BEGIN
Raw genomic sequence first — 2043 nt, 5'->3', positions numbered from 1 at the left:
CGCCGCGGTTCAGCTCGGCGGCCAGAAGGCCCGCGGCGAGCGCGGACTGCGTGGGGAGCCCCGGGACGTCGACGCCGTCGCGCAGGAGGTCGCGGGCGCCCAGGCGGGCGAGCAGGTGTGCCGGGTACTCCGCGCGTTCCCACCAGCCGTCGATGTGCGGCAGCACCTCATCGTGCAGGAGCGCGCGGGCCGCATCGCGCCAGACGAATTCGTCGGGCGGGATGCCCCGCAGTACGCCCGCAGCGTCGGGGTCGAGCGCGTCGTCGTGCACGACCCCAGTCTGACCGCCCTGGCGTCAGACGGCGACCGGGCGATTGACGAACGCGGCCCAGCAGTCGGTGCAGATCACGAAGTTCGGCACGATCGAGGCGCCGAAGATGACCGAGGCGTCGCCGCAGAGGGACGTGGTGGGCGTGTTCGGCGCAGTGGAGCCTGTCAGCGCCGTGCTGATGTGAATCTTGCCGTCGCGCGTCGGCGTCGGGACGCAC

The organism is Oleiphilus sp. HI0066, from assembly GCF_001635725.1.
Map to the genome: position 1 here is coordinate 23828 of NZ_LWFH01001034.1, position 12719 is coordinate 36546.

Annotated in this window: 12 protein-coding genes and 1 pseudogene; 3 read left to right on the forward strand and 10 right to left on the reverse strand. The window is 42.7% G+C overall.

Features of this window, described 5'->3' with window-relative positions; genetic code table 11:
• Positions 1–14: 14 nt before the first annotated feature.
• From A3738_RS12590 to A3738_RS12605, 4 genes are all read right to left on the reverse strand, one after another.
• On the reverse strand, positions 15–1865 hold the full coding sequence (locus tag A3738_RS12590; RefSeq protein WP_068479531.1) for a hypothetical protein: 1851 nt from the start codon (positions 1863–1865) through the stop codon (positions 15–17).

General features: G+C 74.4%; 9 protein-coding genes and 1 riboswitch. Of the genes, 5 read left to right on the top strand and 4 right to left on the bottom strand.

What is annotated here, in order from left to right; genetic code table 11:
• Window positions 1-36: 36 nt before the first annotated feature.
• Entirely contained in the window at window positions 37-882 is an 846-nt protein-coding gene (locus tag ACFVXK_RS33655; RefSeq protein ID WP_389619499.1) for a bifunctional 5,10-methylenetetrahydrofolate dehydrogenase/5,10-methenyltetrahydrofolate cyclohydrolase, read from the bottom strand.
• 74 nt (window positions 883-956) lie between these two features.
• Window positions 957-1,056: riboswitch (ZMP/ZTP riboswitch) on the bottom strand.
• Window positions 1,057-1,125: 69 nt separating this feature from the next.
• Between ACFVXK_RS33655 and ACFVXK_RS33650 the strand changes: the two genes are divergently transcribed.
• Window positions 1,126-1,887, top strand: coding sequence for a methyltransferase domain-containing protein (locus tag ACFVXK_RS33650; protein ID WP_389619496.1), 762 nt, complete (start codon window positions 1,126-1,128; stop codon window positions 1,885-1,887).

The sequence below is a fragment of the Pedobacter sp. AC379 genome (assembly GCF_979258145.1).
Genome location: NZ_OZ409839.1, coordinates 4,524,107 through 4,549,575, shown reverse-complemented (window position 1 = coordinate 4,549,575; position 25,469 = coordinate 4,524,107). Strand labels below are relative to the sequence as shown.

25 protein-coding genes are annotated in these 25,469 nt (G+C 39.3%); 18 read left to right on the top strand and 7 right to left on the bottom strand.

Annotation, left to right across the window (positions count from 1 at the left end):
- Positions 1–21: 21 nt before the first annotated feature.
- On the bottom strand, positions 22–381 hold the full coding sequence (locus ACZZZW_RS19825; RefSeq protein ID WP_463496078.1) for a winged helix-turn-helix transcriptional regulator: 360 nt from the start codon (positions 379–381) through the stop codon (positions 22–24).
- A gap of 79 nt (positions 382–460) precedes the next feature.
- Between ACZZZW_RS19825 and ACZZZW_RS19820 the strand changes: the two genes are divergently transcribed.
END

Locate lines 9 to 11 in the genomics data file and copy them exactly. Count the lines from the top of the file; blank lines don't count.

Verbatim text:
• On the reverse strand, positions 15–1865 hold the full coding sequence (locus tag A3738_RS12590; RefSeq protein WP_068479531.1) for a hypothetical protein: 1851 nt from the start codon (positions 1863–1865) through the stop codon (positions 15–17).

General features: G+C 74.4%; 9 protein-coding genes and 1 riboswitch. Of the genes, 5 read left to right on the top strand and 4 right to left on the bottom strand.

What is annotated here, in order from left to right; genetic code table 11: